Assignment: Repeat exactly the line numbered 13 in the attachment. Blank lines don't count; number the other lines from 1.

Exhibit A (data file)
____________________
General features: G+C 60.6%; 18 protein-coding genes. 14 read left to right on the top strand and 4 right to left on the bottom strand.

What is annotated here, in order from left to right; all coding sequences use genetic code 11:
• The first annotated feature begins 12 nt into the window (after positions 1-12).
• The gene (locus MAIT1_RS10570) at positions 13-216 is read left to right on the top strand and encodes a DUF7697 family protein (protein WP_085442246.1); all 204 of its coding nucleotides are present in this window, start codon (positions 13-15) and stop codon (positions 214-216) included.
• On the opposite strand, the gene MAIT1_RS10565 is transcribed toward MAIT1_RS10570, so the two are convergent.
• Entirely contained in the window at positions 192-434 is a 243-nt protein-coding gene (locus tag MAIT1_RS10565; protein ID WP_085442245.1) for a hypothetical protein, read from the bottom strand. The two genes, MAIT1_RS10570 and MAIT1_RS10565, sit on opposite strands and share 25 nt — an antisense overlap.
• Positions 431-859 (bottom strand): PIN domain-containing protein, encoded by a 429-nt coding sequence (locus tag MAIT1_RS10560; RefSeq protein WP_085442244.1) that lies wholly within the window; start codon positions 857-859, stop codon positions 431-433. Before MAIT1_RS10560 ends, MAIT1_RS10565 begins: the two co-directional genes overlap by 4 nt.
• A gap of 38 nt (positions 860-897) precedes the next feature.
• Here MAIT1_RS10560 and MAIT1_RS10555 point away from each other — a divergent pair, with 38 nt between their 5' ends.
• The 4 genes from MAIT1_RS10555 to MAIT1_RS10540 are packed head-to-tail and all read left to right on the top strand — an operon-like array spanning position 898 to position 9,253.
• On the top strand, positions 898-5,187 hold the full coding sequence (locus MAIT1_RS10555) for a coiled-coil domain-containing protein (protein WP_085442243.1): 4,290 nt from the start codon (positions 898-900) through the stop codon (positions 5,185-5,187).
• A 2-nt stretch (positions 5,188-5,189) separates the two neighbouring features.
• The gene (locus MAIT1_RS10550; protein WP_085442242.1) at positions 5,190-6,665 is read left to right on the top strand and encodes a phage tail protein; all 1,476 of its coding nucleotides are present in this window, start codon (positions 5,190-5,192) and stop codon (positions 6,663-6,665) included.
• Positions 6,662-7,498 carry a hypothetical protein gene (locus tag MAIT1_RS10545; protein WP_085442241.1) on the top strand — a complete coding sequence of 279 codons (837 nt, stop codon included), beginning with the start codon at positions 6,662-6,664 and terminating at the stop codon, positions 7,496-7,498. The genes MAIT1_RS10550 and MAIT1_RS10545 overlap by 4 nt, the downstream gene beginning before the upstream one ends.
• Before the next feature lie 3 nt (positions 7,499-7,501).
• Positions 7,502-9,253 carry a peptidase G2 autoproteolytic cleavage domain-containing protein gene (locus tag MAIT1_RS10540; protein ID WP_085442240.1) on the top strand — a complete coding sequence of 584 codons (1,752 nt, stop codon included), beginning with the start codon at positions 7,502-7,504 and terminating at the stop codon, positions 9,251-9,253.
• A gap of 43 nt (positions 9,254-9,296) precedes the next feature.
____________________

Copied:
• The gene (locus MAIT1_RS10550; protein WP_085442242.1) at positions 5,190-6,665 is read left to right on the top strand and encodes a phage tail protein; all 1,476 of its coding nucleotides are present in this window, start codon (positions 5,190-5,192) and stop codon (positions 6,663-6,665) included.